The moral of the story for Pep Guardiola’s Manchester City, when they’re clicking, is that for as bad as their defense is - really, really bad - their attack can be all the better.
Sergio Aguero on his day can look like the best forward in the world. Raheem Sterling has the raw pace to spring a threat at any given moment. Kevin De Bruyne and Leroy Sane, silky smooth and making the ball dance. David Silva, poking and probing as expertly and reliably as ever.
It can all be so sweet, so validating of Pep Guardiola, when it works like this.
Which is a good thing, because if it didn’t, the story of this game would have been City’s woefully inadequate defense. It still well may be.
A comedy of errors gave Monaco three goals on Tuesday in the first leg of their Champions League last-16 tie with City in Manchester. Aguero’s doggedness with a sprinkling of some of the best qualities from City’s other, younger shining lights gave them five. It’s an equation that saved Guardiola’s side, for now, from a near-certain course of exit in Europe, and somehow has them second in England.
The Spanish titleholder of Best Manager In The World has taken a bit of a drubbing this year as City’s defense has too many times proved laughably incapable of holding up its end of the bargain for Guardiola’s possession-based, push-the-line, attack out of the back philosophy.
Nicolas Otamendi, I’m pretty sure, is neither slow nor physically weak, and yet confoundingly almost always plays slowly and weakly. John Stones, remarkably, usually appears to lack a sense both of defensive timing and positioning. Bacary Sagna, Pablo Zabaleta, Aleksandar Kolarov, Vincent Kompany - all limited either in effectiveness or health, all on the wrong side of 30. Fernandinho is not a left-back (although, hey, he actually didn’t do half-bad there today and yet was somehow the first guy subbed off.)
It was insane Guardiola rode this glaringly insufficient defensive corps into the season, and it’s insane the January window has come and gone and it’s still all City have to offer.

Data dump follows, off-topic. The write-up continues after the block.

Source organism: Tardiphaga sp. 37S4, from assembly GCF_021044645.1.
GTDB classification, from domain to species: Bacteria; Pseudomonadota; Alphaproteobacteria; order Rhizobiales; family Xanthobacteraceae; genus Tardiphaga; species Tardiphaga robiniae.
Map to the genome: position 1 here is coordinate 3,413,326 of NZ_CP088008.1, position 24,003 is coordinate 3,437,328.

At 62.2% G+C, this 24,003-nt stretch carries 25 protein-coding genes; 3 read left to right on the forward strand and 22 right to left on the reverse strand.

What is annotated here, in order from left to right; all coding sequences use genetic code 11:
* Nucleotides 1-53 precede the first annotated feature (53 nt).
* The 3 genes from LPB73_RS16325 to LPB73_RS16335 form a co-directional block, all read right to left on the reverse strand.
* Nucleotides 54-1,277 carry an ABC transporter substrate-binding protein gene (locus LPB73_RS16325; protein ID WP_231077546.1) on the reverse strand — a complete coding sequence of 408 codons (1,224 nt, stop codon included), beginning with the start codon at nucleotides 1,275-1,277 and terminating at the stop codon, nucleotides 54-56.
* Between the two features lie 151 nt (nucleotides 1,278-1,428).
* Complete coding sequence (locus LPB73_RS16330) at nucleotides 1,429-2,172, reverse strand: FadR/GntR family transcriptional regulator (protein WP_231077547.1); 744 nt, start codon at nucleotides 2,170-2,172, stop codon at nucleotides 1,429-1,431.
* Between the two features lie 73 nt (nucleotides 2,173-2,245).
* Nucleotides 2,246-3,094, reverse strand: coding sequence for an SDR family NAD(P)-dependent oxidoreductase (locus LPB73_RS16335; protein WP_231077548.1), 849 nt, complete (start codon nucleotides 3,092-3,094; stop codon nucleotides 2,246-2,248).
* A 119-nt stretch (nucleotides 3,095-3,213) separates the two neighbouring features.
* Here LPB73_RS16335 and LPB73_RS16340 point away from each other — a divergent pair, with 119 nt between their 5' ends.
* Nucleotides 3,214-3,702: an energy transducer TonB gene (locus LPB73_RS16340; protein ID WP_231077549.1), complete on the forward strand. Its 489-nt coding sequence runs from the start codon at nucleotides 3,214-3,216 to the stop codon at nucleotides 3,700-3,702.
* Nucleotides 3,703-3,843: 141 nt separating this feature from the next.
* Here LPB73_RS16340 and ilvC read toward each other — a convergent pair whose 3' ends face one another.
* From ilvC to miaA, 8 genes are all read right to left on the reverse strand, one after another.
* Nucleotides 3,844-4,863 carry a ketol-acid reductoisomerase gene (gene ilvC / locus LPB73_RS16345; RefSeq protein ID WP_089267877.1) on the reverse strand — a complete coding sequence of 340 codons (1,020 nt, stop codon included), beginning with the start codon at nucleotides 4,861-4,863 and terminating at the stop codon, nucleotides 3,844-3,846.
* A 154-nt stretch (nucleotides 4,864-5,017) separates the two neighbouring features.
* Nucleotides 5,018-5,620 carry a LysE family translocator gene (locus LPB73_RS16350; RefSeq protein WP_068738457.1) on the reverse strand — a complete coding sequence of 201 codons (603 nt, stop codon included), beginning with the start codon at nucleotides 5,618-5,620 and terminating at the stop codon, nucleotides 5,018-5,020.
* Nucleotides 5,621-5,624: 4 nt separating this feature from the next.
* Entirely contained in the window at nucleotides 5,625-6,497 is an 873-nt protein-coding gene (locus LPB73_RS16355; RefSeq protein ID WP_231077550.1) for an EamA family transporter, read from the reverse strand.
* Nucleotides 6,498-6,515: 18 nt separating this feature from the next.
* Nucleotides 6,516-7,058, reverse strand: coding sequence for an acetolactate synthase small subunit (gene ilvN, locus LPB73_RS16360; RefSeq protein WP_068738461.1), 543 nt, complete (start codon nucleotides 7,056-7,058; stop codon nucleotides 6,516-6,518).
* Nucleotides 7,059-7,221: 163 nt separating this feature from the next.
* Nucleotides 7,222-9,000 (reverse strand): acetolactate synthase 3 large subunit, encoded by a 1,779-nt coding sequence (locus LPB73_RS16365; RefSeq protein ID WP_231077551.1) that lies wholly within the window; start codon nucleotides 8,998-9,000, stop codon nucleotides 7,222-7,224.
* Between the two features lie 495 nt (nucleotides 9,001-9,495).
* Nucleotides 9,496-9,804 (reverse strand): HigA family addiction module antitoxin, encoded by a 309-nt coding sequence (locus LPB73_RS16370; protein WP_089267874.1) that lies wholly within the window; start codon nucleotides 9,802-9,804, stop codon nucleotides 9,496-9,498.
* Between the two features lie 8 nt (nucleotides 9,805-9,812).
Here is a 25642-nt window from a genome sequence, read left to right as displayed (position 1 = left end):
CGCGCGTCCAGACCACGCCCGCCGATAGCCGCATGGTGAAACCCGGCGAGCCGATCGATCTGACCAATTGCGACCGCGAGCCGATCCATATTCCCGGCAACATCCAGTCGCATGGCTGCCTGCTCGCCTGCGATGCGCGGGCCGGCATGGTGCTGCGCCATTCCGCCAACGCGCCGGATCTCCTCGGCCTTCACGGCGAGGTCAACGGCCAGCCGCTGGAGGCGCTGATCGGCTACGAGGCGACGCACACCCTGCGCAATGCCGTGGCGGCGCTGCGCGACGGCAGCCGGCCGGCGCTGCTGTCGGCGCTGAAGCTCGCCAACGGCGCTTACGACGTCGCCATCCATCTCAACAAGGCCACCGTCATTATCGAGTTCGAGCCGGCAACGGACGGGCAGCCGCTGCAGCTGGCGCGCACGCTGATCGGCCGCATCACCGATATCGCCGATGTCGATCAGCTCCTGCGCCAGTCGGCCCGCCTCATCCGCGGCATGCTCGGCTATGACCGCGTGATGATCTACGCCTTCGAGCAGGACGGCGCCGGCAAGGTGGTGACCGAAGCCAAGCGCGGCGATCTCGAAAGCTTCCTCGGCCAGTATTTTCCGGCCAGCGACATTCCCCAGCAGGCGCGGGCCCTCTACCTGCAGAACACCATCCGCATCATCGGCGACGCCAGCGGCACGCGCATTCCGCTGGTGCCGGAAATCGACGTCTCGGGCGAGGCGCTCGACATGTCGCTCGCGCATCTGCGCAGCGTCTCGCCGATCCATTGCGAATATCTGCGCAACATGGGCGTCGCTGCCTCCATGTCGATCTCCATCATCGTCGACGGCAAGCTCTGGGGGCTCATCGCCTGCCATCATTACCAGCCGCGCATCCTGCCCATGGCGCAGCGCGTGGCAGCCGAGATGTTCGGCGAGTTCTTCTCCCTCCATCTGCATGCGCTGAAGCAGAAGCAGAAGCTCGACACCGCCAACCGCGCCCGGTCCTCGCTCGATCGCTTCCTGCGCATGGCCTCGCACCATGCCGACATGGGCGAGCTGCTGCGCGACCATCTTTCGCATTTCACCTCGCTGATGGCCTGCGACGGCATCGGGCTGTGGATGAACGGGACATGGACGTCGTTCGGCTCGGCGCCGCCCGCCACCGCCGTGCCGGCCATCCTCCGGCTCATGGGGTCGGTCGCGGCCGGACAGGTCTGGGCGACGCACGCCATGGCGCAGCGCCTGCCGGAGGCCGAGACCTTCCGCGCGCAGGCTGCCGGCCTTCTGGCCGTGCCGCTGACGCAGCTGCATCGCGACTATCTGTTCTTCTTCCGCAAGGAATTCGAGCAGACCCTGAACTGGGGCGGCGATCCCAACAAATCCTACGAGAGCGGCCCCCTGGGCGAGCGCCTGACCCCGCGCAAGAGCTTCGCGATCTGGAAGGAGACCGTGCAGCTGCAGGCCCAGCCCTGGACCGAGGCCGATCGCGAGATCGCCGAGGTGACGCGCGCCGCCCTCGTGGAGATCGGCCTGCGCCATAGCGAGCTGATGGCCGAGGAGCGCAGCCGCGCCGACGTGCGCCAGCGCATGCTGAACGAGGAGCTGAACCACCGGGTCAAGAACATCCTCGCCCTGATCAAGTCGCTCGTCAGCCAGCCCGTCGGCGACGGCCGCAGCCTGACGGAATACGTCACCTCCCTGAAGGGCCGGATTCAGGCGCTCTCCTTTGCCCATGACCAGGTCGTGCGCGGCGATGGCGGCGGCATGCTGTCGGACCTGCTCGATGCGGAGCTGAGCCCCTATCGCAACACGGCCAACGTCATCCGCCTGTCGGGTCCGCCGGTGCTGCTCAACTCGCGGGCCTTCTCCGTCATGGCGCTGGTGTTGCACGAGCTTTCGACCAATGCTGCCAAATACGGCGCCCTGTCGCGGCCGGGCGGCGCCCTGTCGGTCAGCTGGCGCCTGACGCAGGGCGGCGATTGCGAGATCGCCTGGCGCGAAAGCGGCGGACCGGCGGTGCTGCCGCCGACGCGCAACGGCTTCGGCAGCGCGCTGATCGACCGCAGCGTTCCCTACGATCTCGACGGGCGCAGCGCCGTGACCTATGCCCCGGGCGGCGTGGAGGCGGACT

This will probably be the great tension of the Guardiola era at City. He is who he is, style will be prioritized over pragmatism, and it either will work or it won’t. Otamendi scored six goals a couple years ago for Valencia and plays the occasional nice cross. Stones can push forward and, heck, to his credit he even scored on Tuesday.
Pep is committed to seeing the virtues in these traits of his men rather than the deficiencies in their actual defending. Miraculously, it will not cost City a deeper run in the Champions League, at least on this day.
City had their backs against the wall, down 3-2 in the second half, thanks to: Stones being utterly oblivious to Falcao’s run smack dab down the middle of the box on the first goal; Otamendi offering all the resistance of a soft wind as Kylian Mbappe cruised by him to fire in the second goal; and then Stones impeding Falcao like a training cone as the Colombian scored the third.
(If not for Willy Caballero’s heroics between the posts, there would have been more.)
And yet, Aguero skillfully picked an equalizer out of thin air on a Silva corner, then De Bruyne laced in another corner that bounced from the skull of Yaya Toure, perfect in his leap and positioning, to a waiting Stones, and City went ahead. Sane, who had been impressive all contest, rolled in the exclamation point on 82 minutes after Silva and Aguero broke down the Monaco defense; 2-3 became 5-3.
Between talents like Sane, De Bruyne and Sterling, including the wonderful potential of the temporarily sidelined Gabriel Jesus (and maybe Kelechi Iheanacho, whom I love but who appears out of favor), Guardiola might indeed have himself a Barcelona-esque attack in a couple seasons. It could be the envy of the world.
It seems inevitable that he’s going to need it.